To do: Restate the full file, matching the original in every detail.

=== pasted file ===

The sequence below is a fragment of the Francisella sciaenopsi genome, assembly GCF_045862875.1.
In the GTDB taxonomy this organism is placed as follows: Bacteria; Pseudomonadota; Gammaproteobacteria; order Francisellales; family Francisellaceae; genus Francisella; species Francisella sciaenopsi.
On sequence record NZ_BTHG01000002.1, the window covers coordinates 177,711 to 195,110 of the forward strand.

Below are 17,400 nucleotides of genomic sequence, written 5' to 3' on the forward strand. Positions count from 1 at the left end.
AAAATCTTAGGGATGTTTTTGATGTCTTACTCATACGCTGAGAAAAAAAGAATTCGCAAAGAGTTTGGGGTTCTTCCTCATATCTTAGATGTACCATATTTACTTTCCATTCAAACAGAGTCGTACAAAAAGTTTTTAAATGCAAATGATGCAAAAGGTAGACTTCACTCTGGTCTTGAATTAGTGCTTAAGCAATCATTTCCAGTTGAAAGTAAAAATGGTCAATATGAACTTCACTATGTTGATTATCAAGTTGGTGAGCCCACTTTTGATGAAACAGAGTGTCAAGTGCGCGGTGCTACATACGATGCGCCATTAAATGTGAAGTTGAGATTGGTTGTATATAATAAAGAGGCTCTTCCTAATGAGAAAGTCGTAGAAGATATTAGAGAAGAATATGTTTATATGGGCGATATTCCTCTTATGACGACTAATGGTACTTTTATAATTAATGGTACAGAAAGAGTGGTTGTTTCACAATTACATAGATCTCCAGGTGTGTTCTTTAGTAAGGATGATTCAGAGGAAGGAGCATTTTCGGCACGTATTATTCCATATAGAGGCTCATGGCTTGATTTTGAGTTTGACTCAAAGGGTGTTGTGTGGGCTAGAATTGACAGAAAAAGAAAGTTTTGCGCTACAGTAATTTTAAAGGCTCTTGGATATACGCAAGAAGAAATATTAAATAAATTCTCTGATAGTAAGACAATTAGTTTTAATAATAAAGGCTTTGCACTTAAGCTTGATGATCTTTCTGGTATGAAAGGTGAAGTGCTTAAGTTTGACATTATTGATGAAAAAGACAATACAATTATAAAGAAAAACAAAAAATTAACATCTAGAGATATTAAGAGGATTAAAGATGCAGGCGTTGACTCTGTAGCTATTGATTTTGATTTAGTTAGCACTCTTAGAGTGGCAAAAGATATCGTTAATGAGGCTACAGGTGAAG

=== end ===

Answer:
The sequence below is a fragment of the Francisella sciaenopsi genome, assembly GCF_045862875.1.
In the GTDB taxonomy this organism is placed as follows: Bacteria; Pseudomonadota; Gammaproteobacteria; order Francisellales; family Francisellaceae; genus Francisella; species Francisella sciaenopsi.
On sequence record NZ_BTHG01000002.1, the window covers coordinates 177,711 to 195,110 of the forward strand.

Below are 17,400 nucleotides of genomic sequence, written 5' to 3' on the forward strand. Positions count from 1 at the left end.
AAAATCTTAGGGATGTTTTTGATGTCTTACTCATACGCTGAGAAAAAAAGAATTCGCAAAGAGTTTGGGGTTCTTCCTCATATCTTAGATGTACCATATTTACTTTCCATTCAAACAGAGTCGTACAAAAAGTTTTTAAATGCAAATGATGCAAAAGGTAGACTTCACTCTGGTCTTGAATTAGTGCTTAAGCAATCATTTCCAGTTGAAAGTAAAAATGGTCAATATGAACTTCACTATGTTGATTATCAAGTTGGTGAGCCCACTTTTGATGAAACAGAGTGTCAAGTGCGCGGTGCTACATACGATGCGCCATTAAATGTGAAGTTGAGATTGGTTGTATATAATAAAGAGGCTCTTCCTAATGAGAAAGTCGTAGAAGATATTAGAGAAGAATATGTTTATATGGGCGATATTCCTCTTATGACGACTAATGGTACTTTTATAATTAATGGTACAGAAAGAGTGGTTGTTTCACAATTACATAGATCTCCAGGTGTGTTCTTTAGTAAGGATGATTCAGAGGAAGGAGCATTTTCGGCACGTATTATTCCATATAGAGGCTCATGGCTTGATTTTGAGTTTGACTCAAAGGGTGTTGTGTGGGCTAGAATTGACAGAAAAAGAAAGTTTTGCGCTACAGTAATTTTAAAGGCTCTTGGATATACGCAAGAAGAAATATTAAATAAATTCTCTGATAGTAAGACAATTAGTTTTAATAATAAAGGCTTTGCACTTAAGCTTGATGATCTTTCTGGTATGAAAGGTGAAGTGCTTAAGTTTGACATTATTGATGAAAAAGACAATACAATTATAAAGAAAAACAAAAAATTAACATCTAGAGATATTAAGAGGATTAAAGATGCAGGCGTTGACTCTGTAGCTATTGATTTTGATTTAGTTAGCACTCTTAGAGTGGCAAAAGATATCGTTAATGAGGCTACAGGTGAAG